Shopping for a swimsuit is nearly every grown woman's nightmare.
Past a certain age, it doesn't much matter what size you are, how sylphlike. Unless you are genetically blessed or toned to perfection -- and we know that's almost a full-time job -- the rejects just keep piling up in fitting rooms across the nation.
Part of the problem may be that the suits finally chosen are not necessarily going to go in the water. I picked this up in a recent press release from a swimsuit manufacturer, Trulo: "Industry surveys have shown that more than half of the swimsuits purchased annually never get wet."
Should one assume that most of us are just traipsing around in them? No wonder we're having fits in the fitting room. We are not going to swim. We are going to be seen. Yikes!
Well, there are a few glimmers out there. And I'm not just talking about the flashes of gold and glitz showing up on some of this year's suits.
First, many in this year's crop come with some sort of cover. Possible matching pieces include wide pants, leggings, shorts, long skirts, wrap skirts, pareos or sarongs, billowy jackets, kimonos, even easy dresses.
Trulo reports that 60 percent of its Michael Kors collection features sportswear coverups. Stretch taffeta off-the-shoulder suits and plunge-neck halter swim-dresses can even go out for the evening under short or long wrap skirts. Why not, especially if they haven't been splashing around in the pool anyway?
Wherever you wear them, these added covers make the suit into more of a costume and offer shelter for those who worry about being over-exposed -- either to the sun or close scrutiny.
There is a trend to transparency. Many of the pants or skirts or tops are in sheer fabrics. And places on suits that might have been carved away last year, this year are filled in with net. This, too, has a way of softening impressions.
As for high-on-the-thigh cuts, there are still many of them. But the message appears to be getting through. Some of the new suits have built-in shorts, or flippy skirts -- often pleated.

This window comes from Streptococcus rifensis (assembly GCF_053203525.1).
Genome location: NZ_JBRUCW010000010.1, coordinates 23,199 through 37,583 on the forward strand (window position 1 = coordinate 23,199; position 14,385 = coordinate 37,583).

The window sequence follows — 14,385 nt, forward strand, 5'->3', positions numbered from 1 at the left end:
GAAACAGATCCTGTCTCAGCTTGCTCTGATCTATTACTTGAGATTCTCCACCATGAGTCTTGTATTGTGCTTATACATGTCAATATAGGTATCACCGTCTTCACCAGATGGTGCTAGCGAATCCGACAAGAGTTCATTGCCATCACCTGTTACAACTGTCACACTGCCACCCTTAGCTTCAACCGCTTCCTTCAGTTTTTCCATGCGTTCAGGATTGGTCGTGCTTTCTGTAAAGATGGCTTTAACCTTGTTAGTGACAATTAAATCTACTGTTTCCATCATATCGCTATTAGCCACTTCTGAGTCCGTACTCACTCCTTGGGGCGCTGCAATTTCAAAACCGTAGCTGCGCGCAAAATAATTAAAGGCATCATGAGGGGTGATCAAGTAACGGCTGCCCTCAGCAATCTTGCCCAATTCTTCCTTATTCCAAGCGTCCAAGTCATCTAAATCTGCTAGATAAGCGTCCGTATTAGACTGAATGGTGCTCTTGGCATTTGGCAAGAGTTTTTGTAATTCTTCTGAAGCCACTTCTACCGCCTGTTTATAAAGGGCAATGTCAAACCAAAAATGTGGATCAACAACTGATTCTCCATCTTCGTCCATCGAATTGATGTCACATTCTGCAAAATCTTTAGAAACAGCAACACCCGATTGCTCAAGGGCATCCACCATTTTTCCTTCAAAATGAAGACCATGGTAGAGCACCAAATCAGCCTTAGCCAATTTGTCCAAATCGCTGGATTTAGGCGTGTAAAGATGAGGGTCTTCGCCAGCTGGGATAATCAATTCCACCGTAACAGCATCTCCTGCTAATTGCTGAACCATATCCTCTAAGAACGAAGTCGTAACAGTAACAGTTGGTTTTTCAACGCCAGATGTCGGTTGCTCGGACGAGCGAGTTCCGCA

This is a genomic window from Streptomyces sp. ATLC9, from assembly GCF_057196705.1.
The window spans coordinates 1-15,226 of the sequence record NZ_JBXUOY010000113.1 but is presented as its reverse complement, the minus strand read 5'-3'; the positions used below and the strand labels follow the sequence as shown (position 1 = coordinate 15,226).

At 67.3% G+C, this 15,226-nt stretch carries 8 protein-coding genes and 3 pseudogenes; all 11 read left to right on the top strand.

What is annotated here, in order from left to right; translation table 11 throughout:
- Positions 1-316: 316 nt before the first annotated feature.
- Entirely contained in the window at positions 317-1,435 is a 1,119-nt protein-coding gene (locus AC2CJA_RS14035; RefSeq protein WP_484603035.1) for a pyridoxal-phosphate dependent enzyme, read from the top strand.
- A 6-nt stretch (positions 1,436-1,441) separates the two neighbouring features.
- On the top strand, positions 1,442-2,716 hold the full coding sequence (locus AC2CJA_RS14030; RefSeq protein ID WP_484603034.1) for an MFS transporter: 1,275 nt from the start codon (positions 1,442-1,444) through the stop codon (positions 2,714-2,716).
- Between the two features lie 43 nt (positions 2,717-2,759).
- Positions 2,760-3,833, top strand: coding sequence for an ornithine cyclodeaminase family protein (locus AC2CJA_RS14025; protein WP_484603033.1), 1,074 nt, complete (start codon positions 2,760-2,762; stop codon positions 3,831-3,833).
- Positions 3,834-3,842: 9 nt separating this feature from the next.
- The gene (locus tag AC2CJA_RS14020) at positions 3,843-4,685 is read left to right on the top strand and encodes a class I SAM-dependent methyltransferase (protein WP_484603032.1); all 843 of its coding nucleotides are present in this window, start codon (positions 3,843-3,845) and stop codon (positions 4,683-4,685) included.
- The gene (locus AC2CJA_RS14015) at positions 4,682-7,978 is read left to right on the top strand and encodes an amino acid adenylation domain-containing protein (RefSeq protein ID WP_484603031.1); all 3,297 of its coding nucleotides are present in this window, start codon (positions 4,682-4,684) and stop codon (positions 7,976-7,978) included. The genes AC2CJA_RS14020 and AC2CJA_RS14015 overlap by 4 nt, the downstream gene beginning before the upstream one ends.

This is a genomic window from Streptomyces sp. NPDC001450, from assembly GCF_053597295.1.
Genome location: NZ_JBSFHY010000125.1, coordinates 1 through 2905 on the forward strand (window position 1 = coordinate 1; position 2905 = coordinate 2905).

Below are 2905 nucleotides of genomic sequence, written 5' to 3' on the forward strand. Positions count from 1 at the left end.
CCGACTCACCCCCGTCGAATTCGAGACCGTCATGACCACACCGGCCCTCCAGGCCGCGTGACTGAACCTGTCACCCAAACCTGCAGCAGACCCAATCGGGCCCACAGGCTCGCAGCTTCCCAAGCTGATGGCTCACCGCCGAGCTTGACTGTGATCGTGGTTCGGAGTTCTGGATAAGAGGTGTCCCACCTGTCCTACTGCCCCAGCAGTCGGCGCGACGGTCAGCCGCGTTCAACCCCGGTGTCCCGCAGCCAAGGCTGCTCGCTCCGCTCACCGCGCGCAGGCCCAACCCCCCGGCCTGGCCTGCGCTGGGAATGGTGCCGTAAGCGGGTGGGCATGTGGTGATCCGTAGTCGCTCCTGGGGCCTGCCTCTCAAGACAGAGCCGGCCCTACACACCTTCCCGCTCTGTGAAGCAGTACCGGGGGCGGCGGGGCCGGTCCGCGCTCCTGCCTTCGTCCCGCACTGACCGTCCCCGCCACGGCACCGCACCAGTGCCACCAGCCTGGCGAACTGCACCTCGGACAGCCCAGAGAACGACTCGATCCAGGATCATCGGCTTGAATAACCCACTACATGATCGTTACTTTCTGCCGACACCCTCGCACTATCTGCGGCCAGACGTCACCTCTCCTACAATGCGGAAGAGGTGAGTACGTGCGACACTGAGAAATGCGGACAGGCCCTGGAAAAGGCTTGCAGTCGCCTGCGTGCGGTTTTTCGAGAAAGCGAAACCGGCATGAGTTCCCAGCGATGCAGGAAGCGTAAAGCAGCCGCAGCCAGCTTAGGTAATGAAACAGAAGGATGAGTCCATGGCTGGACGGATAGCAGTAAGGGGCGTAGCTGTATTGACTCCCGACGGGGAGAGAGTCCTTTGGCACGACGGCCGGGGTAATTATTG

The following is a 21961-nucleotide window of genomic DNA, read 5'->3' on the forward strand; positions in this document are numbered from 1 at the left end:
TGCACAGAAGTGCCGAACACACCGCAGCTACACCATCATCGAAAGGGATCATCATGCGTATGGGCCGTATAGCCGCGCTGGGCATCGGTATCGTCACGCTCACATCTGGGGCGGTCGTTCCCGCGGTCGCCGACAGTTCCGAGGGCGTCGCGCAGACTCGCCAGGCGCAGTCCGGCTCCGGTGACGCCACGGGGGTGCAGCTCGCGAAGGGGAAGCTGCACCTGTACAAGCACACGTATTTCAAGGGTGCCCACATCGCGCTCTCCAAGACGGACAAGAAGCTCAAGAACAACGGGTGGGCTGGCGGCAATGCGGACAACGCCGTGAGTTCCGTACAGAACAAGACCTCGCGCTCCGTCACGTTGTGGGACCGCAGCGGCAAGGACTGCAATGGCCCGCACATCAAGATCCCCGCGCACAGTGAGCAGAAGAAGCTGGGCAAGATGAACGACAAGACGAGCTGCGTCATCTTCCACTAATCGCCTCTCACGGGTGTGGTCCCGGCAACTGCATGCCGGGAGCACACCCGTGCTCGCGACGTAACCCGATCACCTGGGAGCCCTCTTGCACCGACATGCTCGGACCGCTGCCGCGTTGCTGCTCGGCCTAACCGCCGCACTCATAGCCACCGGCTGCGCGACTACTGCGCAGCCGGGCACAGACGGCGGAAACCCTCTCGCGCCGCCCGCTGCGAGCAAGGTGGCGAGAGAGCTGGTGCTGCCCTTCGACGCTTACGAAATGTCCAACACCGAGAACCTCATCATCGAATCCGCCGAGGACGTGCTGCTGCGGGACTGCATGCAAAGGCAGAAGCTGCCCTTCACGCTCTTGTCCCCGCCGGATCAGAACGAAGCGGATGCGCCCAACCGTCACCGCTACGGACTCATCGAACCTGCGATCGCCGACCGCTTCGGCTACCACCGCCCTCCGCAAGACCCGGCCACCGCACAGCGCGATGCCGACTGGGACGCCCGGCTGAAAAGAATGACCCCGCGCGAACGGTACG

One-piece suits with fuller coverage are prevailing over two-piece styles, reports J. C. Penney.
The American woman didn't strongly accept the trend toward skimpiness, says Tracy Rasmussen, women's swimwear buyer for Penney's. "She wants a suit that provides glamour while camouflaging her figure flaws," she said.
In the two-piece department there is good news, though, for those whose midriff remained firm while the abdomen became a little shaky -- a number of two-piece suits rise all the way to a waistband, and often a belt. Stretch fabrics and hidden control panels help out in many ways, on both one- and two-piece suits.
In other news from beach and pool-side -- it probably will not
come as a breathtaking surprise that bra shaping, detail and embellishment are a major focus on this year's swimsuits. After all, the bustier has been out and about for some time.
Shirring, boning and underwiring offer defined contouring reminiscent of the '40s. Sequins, rhinestones, pearls and nailheads often decorate those contours. From waist up, seen across a patio table, some of the new suits look like ball gowns.
Following the modest encouragement above -- a word of warning: Sports Illustrated's annual swimsuit just hit the stands. Usually out the first week of February, it was held off this year because of the Winter Olympics.